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What is Wrong with Taylor Rules? Using Judgment in Monetary Policy through Targeting Rules

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  • Lars E. O. Svensson

Abstract

It is argued that inflation targeting is best understood as a commitment to a targeting rule rather than an instrument rule, either a general targeting rule (explicit objectives for monetary policy) or a specific targeting rule (a criterion for (the forecasts of) the target variables to be fulfilled), essentially the equality of the marginal rates of transformation and substitution between the target variables. Targeting rules allow the use of judgment and extra-model information, are more robust and easier to verify than optimal instrument rules, and they can nevertheless bring the economy close to the socially optimal equilibrium.

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Paper provided by National Bureau of Economic Research, Inc in its series NBER Working Papers with number 9421.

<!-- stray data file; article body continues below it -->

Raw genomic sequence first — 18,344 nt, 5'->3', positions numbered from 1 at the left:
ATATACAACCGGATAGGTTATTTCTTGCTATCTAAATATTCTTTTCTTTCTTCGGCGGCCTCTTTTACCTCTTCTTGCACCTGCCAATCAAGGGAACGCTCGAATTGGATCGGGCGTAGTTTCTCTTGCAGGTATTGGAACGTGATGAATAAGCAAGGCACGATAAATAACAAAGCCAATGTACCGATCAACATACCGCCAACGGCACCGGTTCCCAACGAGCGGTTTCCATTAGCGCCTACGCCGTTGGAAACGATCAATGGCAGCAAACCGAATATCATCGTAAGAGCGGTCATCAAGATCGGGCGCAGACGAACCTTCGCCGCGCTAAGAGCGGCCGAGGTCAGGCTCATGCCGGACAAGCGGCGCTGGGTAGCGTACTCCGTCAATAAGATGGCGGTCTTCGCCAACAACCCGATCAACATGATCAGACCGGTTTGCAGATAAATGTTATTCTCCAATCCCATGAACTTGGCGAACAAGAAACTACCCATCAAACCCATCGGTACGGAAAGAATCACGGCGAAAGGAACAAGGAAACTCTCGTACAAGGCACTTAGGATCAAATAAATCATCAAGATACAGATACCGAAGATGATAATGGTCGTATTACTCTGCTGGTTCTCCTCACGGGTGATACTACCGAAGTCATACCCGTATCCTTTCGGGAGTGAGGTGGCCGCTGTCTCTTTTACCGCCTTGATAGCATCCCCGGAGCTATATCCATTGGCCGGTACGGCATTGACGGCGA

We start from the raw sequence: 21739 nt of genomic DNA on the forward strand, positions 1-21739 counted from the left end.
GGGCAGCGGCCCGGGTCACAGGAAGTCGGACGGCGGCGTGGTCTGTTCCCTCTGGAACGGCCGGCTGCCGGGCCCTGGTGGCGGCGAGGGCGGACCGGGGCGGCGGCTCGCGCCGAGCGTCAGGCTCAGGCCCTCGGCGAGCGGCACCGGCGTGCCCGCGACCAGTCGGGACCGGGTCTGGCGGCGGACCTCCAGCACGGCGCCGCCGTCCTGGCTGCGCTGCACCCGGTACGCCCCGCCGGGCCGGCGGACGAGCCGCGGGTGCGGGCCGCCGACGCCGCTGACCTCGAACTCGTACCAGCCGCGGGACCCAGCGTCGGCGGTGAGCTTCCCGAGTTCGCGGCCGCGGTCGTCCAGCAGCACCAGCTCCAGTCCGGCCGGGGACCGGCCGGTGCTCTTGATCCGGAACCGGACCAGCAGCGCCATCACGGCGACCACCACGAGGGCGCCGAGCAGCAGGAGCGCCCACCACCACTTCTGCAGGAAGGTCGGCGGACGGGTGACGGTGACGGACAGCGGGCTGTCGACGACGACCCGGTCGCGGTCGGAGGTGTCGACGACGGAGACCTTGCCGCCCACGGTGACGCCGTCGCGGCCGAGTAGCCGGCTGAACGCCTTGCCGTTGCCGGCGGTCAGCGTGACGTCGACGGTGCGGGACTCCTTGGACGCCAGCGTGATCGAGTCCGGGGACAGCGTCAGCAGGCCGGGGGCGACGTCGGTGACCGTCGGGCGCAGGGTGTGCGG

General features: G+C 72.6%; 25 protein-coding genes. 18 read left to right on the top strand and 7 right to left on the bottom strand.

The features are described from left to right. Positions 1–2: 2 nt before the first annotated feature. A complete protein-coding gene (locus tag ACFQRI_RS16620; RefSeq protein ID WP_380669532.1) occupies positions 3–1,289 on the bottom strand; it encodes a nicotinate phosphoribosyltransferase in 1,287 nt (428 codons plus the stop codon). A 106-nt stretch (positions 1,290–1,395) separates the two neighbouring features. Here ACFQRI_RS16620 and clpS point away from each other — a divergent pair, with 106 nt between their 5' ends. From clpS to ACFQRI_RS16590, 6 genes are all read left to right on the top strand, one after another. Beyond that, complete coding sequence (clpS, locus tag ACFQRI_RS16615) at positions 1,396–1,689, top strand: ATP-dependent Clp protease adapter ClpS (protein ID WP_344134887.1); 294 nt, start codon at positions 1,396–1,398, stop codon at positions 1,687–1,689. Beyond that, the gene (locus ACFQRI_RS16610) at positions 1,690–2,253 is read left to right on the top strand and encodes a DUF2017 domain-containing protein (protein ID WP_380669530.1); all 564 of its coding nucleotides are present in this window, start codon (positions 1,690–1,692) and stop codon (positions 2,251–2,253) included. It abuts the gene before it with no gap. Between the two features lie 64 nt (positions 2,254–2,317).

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Date of creation: Jan 2003
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Publication status: published as Svensson, Lars E. O. "What is Wrong with Taylor Rules? Using Judgment in Monetary Policy through Targeting Rules," Journal of Economic Literature 41(2): 426-277, June 2003
Handle: RePEc:nbr:nberwo:9421

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  1. 'A Century of U.S. Central Banking: Goals, Frameworks, Accountability'
    by Mark Thoma in Economist's View on 2013-07-10 13:48:26
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